Over eighteen highly strategic chapters the Clinton policy framework is set out in a sort of personal manual come, political manifesto: the political and moral habits of highly effective parents. For Australians - women and men - the book’s personal and moral brow beating is heavy going at times, for Americans, well, it probably hits the mark for large numbers of baby boomer parents.

But there is something extraordinary about Hillary Clinton. She has synthesised feminist ideas within mainstream policy discourse, has compromised where necessary but she never gives up. She proclaims a number of immediate political goals and philosophies, such as:

- widening the concept of child rearing to enable men to play a more active role “the village has a long way to go to accommodate {men and women's’} diverse and changing roles both in the working world and at home”;[1]

- fighting for decent child care. Quoting one woman’s view Clinton observes: “Child care is a disgrace in this country. On the one hand its too expensive for many women considering their salaries, on the other hand, it does not provide the child care provider a decent wage. Locating good child care is a nightmare”.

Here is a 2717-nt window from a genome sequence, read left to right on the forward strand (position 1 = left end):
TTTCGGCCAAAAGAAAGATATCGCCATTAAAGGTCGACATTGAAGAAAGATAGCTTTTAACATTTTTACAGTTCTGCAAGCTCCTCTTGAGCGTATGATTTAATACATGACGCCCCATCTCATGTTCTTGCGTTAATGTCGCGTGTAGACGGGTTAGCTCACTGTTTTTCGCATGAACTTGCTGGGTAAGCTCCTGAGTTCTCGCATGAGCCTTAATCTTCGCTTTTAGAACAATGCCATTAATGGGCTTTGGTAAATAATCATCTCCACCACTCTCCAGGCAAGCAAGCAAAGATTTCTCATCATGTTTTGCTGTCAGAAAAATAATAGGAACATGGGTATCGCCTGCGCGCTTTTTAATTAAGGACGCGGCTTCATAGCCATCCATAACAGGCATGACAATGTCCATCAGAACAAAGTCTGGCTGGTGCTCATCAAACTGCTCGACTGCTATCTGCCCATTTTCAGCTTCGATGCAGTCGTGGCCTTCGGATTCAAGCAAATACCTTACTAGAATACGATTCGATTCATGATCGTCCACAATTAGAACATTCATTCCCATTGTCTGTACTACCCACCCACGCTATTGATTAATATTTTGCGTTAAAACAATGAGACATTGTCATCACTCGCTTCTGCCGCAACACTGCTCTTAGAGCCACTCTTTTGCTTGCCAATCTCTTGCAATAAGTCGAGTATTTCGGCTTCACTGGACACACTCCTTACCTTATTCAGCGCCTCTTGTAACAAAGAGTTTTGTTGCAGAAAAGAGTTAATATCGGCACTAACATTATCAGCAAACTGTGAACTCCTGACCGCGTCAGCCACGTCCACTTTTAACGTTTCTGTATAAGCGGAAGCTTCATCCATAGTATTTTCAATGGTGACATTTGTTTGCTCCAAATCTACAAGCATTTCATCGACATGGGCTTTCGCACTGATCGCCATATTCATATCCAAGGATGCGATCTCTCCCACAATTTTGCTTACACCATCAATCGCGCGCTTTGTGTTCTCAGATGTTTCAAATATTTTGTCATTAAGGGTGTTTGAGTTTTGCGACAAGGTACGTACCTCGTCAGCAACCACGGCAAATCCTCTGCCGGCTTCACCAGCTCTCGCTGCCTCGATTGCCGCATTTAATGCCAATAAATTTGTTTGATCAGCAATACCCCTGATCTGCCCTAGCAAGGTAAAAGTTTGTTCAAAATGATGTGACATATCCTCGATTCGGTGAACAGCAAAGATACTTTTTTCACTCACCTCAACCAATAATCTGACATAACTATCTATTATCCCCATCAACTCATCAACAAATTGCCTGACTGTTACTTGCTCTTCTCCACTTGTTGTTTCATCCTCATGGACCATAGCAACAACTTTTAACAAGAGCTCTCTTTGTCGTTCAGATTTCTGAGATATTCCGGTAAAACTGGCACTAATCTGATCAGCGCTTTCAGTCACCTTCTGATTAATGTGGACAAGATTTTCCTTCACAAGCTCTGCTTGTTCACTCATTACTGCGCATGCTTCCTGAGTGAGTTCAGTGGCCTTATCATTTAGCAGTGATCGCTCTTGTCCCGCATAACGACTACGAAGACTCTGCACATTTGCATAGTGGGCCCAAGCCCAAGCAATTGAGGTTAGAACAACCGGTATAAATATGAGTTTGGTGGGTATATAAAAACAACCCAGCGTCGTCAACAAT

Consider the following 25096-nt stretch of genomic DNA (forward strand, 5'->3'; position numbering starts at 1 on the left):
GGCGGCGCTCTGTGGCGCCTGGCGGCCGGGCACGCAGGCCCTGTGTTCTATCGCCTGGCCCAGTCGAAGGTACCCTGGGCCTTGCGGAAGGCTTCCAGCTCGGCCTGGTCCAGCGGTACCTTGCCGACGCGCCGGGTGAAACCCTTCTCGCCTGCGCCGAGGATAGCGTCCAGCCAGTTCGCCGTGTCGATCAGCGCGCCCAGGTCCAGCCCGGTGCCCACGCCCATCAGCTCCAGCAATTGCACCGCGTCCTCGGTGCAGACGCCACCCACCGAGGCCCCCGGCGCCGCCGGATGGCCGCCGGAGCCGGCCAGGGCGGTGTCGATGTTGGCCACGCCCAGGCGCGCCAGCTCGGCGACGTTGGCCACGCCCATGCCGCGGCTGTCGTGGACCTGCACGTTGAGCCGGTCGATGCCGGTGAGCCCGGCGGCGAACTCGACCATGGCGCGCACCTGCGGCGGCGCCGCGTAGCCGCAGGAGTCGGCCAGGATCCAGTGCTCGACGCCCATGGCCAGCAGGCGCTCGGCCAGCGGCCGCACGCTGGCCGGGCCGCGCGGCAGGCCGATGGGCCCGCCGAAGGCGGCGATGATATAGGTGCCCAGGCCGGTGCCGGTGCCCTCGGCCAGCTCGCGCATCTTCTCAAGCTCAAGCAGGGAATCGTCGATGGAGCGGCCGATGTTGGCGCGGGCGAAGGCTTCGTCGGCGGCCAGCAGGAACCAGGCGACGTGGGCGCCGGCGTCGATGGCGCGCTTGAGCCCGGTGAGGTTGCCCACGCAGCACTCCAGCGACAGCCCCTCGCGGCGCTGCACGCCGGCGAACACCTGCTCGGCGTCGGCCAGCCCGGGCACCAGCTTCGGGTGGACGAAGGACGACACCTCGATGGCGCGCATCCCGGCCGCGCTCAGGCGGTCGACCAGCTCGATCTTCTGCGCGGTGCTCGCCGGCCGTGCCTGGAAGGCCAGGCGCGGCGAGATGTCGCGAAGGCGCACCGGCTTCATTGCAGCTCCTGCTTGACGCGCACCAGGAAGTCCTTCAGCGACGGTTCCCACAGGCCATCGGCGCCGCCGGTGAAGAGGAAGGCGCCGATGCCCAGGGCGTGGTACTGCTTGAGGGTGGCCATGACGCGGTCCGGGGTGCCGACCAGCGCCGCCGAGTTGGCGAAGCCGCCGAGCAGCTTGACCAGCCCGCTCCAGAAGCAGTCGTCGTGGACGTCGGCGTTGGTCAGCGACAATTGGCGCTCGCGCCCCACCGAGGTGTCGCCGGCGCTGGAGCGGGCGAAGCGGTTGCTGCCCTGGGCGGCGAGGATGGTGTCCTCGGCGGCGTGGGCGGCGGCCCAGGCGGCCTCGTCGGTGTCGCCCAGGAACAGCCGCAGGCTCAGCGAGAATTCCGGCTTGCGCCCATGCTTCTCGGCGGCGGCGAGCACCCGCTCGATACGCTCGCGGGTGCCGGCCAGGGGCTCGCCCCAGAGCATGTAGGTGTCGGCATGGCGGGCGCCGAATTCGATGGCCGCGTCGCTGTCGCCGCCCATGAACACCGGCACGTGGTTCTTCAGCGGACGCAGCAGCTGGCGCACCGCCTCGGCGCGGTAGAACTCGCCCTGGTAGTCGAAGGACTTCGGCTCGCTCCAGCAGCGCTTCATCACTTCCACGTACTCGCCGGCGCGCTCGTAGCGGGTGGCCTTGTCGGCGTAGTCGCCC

- creating a more active fostering and adoption culture for children, while at the same time, being more aware of the importance of keeping children in their families through tighter family support policies ;

- asserting the primacy of family, community and socio-economic development over ‘geneticists” like Murray and Hernstein who in their book The Bell Curve 1994 put forward racial inferiority as an explanation for social inequality (Hillary argues that “This view is politically convenient: if nothing can alter intellectual potential nothing need be offered to those who being life with few resources or fewer favourable environments”.[2])

- national comprehensive prenatal care, infant care, child care and family planning;

- creating a public culture which gives more time to children especially in their first years of life, comprehensive immunisation for all two year olds[3] and accessible and affordable national health insurance, instilling problem solving capacity in children, Family and Medical Leave for parents who have to look after a child or relative;

- creating higher expectations of students and schools, choice amongst public schools, creating a more critical view of television violence and its impact on children;

- finally she believes in a stronger model of corporate citizenship and in the need to consistently reinvent government and its agencies.

None of this is very novel. Indeed my wife remarked that Hillary Clinton has simply re-written the basic first principles of feminism for men to finally catch up.But that is precisely the point. She has main-streamed many women’s issues to the point where the political culture must either consciously or unconsciously deal with them. They cannot be ignored.